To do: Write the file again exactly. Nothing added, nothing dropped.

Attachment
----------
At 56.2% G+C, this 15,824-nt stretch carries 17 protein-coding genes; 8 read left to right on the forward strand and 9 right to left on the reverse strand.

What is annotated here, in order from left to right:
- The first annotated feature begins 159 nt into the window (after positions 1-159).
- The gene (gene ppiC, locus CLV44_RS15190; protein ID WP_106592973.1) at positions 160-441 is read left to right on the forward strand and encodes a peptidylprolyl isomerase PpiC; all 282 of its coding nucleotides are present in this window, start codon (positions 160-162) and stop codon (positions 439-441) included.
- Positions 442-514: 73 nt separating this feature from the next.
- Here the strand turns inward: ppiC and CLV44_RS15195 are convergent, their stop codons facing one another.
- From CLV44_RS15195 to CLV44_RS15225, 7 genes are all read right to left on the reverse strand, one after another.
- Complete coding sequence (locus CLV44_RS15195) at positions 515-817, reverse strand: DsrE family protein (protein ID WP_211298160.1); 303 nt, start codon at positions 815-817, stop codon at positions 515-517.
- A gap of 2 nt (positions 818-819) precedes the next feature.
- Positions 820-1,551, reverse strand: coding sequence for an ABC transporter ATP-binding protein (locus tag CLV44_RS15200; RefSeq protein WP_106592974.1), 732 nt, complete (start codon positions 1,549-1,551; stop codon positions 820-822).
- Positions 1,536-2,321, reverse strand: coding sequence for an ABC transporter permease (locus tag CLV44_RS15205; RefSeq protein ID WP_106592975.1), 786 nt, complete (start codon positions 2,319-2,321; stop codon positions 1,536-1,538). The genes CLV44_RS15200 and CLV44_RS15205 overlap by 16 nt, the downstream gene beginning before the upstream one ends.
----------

At 56.2% G+C, this 15,824-nt stretch carries 17 protein-coding genes; 8 read left to right on the forward strand and 9 right to left on the reverse strand.

What is annotated here, in order from left to right:
- The first annotated feature begins 159 nt into the window (after positions 1-159).
- The gene (gene ppiC, locus CLV44_RS15190; protein ID WP_106592973.1) at positions 160-441 is read left to right on the forward strand and encodes a peptidylprolyl isomerase PpiC; all 282 of its coding nucleotides are present in this window, start codon (positions 160-162) and stop codon (positions 439-441) included.
- Positions 442-514: 73 nt separating this feature from the next.
- Here the strand turns inward: ppiC and CLV44_RS15195 are convergent, their stop codons facing one another.
- From CLV44_RS15195 to CLV44_RS15225, 7 genes are all read right to left on the reverse strand, one after another.
- Complete coding sequence (locus CLV44_RS15195) at positions 515-817, reverse strand: DsrE family protein (protein ID WP_211298160.1); 303 nt, start codon at positions 815-817, stop codon at positions 515-517.
- A gap of 2 nt (positions 818-819) precedes the next feature.
- Positions 820-1,551, reverse strand: coding sequence for an ABC transporter ATP-binding protein (locus tag CLV44_RS15200; RefSeq protein WP_106592974.1), 732 nt, complete (start codon positions 1,549-1,551; stop codon positions 820-822).
- Positions 1,536-2,321, reverse strand: coding sequence for an ABC transporter permease (locus tag CLV44_RS15205; RefSeq protein ID WP_106592975.1), 786 nt, complete (start codon positions 2,319-2,321; stop codon positions 1,536-1,538). The genes CLV44_RS15200 and CLV44_RS15205 overlap by 16 nt, the downstream gene beginning before the upstream one ends.